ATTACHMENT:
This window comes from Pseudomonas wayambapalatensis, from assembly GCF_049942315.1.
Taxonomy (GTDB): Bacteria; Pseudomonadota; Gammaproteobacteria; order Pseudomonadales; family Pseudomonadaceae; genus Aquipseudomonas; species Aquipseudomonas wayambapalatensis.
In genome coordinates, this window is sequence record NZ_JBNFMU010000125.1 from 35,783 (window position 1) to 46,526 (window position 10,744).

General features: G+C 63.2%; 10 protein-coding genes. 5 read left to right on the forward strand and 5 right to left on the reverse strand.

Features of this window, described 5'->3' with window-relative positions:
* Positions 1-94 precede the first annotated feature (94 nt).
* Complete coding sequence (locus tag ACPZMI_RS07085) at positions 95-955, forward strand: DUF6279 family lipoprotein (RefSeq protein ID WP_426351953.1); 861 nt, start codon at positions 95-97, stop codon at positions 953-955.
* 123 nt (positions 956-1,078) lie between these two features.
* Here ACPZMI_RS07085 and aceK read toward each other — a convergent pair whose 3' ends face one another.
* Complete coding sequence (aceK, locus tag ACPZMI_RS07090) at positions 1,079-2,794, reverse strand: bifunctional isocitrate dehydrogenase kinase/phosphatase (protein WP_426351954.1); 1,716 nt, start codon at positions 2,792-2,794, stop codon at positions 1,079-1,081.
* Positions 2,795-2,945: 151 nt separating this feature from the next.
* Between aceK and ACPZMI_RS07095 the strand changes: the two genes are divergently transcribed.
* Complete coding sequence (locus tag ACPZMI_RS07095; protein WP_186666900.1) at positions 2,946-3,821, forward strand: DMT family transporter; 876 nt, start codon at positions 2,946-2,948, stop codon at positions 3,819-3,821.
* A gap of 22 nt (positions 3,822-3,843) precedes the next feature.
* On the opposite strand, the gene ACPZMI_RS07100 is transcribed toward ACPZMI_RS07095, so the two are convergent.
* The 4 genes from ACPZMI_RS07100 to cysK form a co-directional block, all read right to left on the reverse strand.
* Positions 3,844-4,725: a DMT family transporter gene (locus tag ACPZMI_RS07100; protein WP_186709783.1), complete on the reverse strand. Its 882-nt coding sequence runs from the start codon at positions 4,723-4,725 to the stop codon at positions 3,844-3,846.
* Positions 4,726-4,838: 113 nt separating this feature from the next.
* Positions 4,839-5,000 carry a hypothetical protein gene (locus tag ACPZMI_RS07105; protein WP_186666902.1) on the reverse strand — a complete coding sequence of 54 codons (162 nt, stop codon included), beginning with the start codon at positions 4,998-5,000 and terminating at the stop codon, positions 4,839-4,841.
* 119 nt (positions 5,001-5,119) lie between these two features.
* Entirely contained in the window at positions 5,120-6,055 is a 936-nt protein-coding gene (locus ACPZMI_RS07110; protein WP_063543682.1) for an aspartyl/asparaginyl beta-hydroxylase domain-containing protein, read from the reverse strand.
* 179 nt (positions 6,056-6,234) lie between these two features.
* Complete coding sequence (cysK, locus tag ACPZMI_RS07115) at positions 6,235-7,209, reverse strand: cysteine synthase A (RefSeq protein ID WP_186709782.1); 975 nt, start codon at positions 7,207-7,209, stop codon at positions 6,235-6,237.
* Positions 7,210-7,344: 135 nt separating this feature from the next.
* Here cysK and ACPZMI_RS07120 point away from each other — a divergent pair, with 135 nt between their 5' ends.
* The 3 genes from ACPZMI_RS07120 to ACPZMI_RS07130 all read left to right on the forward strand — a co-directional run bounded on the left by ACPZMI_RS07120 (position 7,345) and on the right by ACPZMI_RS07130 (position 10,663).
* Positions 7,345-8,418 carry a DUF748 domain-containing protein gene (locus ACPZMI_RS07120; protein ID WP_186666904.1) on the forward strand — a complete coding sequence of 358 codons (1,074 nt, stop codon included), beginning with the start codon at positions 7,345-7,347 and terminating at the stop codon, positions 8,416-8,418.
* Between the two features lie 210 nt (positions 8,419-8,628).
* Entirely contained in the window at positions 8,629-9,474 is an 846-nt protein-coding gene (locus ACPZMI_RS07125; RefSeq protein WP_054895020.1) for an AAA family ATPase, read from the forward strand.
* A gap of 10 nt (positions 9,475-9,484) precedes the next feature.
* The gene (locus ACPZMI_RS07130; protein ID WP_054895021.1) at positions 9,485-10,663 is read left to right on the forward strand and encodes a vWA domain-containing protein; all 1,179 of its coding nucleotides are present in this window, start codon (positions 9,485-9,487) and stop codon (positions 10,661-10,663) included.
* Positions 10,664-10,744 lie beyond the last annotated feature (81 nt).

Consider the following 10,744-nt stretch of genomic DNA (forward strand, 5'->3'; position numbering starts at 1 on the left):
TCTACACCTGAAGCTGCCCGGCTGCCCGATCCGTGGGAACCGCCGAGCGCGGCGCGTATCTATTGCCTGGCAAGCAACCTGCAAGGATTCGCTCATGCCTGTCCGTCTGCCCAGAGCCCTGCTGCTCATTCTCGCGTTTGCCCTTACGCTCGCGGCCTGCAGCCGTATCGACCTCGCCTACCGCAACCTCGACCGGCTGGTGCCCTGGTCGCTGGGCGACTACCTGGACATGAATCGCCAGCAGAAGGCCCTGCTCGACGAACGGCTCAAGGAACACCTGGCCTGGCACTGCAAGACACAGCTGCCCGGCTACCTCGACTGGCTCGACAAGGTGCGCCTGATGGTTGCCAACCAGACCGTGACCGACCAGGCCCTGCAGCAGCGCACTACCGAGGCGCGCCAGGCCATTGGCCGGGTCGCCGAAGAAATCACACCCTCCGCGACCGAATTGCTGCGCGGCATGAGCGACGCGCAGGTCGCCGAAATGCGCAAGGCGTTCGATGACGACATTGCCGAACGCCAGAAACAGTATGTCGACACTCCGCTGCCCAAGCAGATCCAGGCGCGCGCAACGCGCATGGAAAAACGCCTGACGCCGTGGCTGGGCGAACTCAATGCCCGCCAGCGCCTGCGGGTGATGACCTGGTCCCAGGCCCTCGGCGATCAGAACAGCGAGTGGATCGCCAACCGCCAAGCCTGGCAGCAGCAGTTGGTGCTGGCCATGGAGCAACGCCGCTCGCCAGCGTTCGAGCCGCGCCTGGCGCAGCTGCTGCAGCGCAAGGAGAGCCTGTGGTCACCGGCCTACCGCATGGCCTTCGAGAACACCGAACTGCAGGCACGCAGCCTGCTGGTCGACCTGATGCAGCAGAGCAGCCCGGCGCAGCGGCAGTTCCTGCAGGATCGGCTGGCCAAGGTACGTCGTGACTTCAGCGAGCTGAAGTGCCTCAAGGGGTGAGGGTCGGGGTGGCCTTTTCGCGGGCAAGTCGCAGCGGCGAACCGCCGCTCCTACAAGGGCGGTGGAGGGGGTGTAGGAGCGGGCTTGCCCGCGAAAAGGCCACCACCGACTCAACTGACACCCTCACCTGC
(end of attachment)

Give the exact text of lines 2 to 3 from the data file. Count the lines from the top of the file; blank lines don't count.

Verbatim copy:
Taxonomy (GTDB): Bacteria; Pseudomonadota; Gammaproteobacteria; order Pseudomonadales; family Pseudomonadaceae; genus Aquipseudomonas; species Aquipseudomonas wayambapalatensis.
In genome coordinates, this window is sequence record NZ_JBNFMU010000125.1 from 35,783 (window position 1) to 46,526 (window position 10,744).